Until 2020, global crossover investors were mainly active in the US and Asia, allocating more than 80% of their investments into these two markets. However, from 2020 to 2022 investment allocations changed significantly. As the US proportion sank from 68% to 52% and for China from 13% to 2%, European allocation doubled from 9% to 18% - an all-time high. Crossover investors accounted for 8% of all VC funding by value in Europe in 2021, up from 1% only five years earlier. In 2022 their activity dropped back to 6%, but was still 1.6x higher than in 2020. As crossover investors increasingly turned to Europe, several have established European offices and on-the-ground teams. The UK is the favoured landing spot and as a result UK startups have raised the most VC funding from crossover investors, followed by Germany, Sweden and France. A big part of the value-add is that crossover investors can add global experience and network to IPO candidates. Almost 25% of the latest European tech listings were backed by crossover investors. These companies went public 50% faster, 2.3x more often and at 148% higher valuation compared to companies without a crossover investor.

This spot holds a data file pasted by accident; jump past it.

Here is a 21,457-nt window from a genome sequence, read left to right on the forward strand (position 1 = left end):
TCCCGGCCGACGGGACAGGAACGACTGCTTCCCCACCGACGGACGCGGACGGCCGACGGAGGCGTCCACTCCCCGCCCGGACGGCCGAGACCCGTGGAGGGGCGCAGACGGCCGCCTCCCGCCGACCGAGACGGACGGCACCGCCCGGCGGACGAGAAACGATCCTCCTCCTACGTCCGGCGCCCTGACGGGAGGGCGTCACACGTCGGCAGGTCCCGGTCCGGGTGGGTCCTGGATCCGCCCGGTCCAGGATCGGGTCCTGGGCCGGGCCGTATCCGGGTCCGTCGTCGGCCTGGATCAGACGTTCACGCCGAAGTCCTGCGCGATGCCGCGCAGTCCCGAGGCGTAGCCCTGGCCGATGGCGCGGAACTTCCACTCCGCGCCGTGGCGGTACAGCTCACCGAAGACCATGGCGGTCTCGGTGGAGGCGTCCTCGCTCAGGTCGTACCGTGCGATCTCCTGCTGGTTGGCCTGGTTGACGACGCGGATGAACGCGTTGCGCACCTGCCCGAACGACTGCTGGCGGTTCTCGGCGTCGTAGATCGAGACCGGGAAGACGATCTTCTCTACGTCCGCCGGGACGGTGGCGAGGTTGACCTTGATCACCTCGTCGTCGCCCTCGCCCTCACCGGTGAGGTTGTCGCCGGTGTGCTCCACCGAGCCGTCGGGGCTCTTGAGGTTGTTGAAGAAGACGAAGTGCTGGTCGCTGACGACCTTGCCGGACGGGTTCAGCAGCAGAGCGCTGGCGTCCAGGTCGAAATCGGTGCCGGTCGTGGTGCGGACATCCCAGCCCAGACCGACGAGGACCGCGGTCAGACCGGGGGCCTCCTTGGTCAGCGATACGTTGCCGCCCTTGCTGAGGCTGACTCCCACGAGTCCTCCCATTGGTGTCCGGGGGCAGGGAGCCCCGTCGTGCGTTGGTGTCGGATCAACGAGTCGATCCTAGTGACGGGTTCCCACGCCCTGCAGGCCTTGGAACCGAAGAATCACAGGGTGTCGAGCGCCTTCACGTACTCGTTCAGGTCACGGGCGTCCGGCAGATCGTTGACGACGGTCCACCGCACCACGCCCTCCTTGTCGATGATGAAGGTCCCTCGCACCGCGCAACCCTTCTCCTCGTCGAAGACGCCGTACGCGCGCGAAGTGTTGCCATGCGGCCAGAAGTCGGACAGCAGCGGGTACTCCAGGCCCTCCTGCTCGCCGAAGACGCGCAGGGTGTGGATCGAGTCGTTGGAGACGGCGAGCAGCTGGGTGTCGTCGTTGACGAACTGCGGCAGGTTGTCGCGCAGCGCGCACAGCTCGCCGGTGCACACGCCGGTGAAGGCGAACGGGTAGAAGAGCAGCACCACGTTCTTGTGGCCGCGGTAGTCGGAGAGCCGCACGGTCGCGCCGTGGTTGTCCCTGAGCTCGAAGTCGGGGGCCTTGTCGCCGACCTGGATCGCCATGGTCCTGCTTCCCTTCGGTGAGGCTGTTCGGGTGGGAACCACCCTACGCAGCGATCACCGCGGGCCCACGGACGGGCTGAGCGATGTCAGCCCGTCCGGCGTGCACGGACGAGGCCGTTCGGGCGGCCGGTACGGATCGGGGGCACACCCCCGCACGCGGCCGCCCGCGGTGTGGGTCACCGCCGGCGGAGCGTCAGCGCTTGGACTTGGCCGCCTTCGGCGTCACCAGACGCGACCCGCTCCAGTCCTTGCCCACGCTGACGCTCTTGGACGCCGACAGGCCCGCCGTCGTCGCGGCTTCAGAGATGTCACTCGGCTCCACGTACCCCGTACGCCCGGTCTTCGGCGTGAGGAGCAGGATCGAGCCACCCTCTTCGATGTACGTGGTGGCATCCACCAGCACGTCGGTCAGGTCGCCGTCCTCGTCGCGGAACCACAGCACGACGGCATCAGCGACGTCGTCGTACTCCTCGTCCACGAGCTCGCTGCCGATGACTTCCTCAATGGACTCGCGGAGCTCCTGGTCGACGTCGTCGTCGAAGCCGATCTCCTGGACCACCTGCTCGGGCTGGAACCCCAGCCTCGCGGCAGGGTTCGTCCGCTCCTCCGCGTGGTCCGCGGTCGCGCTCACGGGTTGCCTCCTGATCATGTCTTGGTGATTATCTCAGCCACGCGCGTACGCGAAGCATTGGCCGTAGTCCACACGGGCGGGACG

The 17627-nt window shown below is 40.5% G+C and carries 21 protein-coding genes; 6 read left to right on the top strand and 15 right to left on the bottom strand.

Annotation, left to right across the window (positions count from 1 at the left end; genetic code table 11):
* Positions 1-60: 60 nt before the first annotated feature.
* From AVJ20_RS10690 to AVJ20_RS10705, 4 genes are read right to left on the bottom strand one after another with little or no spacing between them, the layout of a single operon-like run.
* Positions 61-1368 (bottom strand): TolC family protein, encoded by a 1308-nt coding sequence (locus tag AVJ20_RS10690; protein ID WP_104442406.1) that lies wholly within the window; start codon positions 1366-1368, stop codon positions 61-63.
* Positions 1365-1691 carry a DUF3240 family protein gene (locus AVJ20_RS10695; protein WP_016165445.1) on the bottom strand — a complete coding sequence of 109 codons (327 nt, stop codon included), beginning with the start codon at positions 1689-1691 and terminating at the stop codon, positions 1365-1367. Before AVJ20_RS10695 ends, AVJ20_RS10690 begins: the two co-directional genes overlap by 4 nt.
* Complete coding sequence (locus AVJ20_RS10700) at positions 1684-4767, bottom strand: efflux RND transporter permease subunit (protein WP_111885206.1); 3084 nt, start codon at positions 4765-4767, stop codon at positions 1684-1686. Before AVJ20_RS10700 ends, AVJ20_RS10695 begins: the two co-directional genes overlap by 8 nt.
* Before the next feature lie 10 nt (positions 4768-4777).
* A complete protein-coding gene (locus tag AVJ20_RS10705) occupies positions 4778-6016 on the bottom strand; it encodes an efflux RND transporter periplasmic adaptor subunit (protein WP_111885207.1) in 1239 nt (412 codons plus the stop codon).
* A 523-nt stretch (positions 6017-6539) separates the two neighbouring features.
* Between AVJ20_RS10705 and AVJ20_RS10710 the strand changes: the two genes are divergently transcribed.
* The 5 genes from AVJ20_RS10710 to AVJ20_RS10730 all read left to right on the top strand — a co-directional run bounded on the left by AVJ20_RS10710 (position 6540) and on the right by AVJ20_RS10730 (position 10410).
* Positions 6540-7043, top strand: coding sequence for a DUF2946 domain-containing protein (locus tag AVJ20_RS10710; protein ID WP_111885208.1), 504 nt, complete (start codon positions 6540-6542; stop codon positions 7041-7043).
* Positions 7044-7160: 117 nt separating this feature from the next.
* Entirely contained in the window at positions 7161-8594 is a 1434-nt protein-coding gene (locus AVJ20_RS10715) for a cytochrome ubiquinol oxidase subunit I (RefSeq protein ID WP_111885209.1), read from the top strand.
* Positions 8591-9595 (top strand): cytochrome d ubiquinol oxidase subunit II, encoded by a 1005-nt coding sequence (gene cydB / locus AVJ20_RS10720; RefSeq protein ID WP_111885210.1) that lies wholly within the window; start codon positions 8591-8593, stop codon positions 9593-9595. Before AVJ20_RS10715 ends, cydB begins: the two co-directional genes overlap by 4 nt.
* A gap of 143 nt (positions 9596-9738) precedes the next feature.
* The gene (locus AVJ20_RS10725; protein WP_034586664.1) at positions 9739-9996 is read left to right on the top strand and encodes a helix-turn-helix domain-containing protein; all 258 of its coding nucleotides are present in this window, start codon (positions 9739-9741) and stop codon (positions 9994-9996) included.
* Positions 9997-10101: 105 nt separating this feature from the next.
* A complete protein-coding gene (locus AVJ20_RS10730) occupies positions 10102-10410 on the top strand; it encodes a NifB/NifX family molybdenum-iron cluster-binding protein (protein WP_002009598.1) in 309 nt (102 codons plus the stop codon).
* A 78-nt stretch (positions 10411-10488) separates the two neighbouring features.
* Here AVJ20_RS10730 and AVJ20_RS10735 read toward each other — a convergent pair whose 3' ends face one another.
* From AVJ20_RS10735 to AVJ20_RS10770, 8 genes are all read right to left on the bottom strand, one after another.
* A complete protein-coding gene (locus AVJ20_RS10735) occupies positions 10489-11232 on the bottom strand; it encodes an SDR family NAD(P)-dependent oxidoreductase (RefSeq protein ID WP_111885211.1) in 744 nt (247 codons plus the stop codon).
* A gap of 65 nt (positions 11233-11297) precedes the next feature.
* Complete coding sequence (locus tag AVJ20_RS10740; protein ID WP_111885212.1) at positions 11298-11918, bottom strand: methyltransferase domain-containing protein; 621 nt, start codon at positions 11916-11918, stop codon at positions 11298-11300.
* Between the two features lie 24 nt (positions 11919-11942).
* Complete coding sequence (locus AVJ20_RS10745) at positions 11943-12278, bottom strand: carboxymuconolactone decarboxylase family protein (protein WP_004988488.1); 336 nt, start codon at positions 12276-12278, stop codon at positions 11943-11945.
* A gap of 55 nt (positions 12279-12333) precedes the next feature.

Historically, crossover investors have been most active in later stages, with over 60% of the rounds happening at Series C+ from 2016-2020. Seed and Series A accounted for just 20% of global deal flow. But the tide is turning. Last year was characterised by two trends: crossover investors started to diversify their deal flow by increasing the focus on early-stage funding rounds. Almost a third (31%) of their venture cheques were for Seed to Series A startups in 2022. At the same time, they cut heavily on late-stage rounds (Series C+) due to the massive squeeze on valuations. This ability to invest across the venture stages could have significant implications for European businesses. Europe has a considerable late-stage funding gap compared to the US. The European share of global VC funding steadily decreases from early- to late-stage. While Europe thrives in startup creation it still lacks the ability to scale them up. This gap in late-stage funding is caused by a lack of specialised European late-stage investors with deep capital pools, which also contributes to the gap in public market value creation. Crossover investors can play an essential role in filling these gaps and supporting more private value transition to the public markets. Founders would love to see more of this.
What to expect from a lead investor